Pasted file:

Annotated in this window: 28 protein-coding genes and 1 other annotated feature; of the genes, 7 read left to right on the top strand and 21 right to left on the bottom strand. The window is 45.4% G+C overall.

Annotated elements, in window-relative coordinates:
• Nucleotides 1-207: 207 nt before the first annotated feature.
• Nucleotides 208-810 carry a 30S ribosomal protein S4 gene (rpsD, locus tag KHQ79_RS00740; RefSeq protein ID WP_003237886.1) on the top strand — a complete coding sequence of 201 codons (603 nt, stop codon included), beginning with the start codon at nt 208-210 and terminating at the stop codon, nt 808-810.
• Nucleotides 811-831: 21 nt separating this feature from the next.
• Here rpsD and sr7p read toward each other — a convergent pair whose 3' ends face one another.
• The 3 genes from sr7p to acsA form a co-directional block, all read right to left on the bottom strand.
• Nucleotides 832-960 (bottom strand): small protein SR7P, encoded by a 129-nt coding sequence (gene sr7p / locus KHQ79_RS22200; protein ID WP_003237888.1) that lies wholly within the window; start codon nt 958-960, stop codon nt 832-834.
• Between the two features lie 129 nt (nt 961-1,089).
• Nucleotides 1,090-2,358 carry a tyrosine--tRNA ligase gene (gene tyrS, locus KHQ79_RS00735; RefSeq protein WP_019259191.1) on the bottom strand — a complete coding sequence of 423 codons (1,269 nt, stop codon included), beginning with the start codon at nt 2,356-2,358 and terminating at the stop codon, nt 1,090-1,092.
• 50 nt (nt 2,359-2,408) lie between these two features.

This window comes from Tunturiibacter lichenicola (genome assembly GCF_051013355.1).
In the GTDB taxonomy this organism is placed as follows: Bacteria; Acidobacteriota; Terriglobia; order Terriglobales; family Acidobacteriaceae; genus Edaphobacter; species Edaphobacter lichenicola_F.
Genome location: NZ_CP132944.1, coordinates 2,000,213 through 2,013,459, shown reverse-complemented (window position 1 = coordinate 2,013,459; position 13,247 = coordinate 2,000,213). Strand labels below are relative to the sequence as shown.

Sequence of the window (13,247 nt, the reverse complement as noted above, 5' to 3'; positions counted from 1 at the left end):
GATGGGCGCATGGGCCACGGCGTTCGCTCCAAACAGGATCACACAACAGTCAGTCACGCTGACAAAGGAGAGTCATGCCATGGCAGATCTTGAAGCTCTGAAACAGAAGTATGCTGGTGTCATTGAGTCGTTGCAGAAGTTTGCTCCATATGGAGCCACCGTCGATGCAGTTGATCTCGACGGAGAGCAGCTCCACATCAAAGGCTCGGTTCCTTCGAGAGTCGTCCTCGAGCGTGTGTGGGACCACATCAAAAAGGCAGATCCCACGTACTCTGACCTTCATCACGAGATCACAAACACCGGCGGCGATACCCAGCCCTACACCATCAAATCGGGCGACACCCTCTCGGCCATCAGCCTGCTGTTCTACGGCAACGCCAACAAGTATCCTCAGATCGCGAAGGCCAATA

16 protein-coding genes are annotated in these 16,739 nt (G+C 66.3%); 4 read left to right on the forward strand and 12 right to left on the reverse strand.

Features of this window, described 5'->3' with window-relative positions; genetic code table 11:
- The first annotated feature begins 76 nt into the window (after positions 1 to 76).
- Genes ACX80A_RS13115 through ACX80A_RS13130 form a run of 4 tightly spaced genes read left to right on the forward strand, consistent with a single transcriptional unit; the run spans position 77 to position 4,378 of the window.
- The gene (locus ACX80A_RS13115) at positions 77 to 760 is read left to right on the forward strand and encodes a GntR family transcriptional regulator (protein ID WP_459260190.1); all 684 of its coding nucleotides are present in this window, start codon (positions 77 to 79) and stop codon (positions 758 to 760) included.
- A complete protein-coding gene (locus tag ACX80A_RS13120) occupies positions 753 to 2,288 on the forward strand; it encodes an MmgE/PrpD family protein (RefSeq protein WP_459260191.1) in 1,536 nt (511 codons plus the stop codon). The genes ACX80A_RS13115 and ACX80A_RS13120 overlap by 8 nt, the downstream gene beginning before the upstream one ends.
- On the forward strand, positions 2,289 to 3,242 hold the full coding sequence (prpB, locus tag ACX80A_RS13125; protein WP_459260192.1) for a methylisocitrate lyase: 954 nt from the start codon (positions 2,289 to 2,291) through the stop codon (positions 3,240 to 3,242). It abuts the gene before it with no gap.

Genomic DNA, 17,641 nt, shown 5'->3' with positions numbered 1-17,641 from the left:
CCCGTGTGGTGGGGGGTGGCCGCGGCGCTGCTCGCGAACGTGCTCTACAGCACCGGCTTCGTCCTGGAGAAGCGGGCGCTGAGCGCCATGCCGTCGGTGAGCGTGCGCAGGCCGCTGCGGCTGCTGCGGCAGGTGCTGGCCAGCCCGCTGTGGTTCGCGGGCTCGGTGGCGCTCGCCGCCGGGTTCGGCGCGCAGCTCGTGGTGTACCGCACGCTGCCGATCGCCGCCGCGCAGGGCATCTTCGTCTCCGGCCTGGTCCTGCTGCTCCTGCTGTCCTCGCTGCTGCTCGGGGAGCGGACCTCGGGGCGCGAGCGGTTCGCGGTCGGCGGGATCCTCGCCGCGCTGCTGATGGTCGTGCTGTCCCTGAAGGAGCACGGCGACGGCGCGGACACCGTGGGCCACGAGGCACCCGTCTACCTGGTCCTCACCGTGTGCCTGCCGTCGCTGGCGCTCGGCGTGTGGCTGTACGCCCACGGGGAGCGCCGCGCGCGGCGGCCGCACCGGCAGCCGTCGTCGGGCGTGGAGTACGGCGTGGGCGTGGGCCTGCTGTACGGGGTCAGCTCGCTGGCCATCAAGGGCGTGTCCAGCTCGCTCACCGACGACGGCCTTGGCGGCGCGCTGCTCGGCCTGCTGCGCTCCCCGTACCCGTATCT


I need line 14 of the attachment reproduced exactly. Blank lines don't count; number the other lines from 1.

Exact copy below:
Genome location: NZ_CP132944.1, coordinates 2,000,213 through 2,013,459, shown reverse-complemented (window position 1 = coordinate 2,013,459; position 13,247 = coordinate 2,000,213). Strand labels below are relative to the sequence as shown.